The COVID-19 pandemic has revealed just how critical nurse practitioners (NPs), also known as advance practice registered nurses, are to long-term care, according to a new JAMDA article.
During the COVID-19 pandemic, changes to NPs’ scope of practice helped to highlight their value. NPs played an important role in successfully diagnosing and treating residents in place, and minimizing adverse outcomes of residents and ensuring dignified deaths. They also supported the frontline staff, residents’ families and LTC homes’ management teams. Scope of practice changes during the pandemic followed federal and state legislation changes that provided temporary waivers of all or select practice restrictions, the article said.
Even before the pandemic, the role nurse practitioners played in collaboratively working with physicians was crucial. They take a holistic care approach rooted in nursing training, and their role supports residents, families, staff and managers, according to the article. There has been a growth in full-time NPs from 14% in 2008 to 36% in 2018, representing 60% of full-time primary care providers in the long-term care sector, the article said.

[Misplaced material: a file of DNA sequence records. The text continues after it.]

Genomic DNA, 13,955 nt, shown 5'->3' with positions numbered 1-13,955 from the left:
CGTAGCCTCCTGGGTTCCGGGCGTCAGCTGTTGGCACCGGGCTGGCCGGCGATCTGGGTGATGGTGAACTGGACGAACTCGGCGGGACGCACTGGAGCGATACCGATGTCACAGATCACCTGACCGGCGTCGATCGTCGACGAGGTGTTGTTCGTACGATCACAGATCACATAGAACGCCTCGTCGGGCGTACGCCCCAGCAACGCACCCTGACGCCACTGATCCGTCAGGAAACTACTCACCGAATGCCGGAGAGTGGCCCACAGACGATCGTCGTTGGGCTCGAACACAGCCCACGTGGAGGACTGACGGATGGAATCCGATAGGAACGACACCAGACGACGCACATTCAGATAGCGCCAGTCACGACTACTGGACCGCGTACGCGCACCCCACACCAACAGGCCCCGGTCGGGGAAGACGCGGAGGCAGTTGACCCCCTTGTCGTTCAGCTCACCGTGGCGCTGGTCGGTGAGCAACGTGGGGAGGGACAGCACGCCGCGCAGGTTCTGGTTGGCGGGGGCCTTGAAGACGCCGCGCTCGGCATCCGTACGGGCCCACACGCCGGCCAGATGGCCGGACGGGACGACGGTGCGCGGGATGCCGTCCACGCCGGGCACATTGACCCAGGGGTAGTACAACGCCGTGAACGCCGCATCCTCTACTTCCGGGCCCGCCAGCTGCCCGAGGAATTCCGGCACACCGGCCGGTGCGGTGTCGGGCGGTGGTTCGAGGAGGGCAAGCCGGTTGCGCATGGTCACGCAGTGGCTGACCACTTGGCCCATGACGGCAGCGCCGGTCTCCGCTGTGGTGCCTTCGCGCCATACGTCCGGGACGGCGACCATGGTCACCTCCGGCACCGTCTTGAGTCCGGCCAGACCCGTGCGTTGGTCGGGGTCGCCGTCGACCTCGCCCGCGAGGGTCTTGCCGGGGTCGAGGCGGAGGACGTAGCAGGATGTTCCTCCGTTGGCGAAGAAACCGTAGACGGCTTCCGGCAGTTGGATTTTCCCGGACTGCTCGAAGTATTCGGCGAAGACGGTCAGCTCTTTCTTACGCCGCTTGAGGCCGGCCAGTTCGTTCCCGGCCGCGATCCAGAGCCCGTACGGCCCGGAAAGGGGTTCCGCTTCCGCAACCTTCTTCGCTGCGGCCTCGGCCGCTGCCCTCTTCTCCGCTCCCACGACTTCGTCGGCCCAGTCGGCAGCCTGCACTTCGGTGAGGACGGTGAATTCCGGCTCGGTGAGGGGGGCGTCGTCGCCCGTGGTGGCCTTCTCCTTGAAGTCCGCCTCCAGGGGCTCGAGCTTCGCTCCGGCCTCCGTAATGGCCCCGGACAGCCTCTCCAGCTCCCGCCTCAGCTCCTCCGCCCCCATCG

LTC facilities with NPs have lower rates of depression and urinary tract infections, pressure ulcers, and residents with aggressive behaviors. By being on-site, NPs can identify changes in residents’ status, treat acute medical problems early and prevent adverse outcomes.
The article is one of several in a special February issue of JAMDA devoted to “reimagining long-term care.”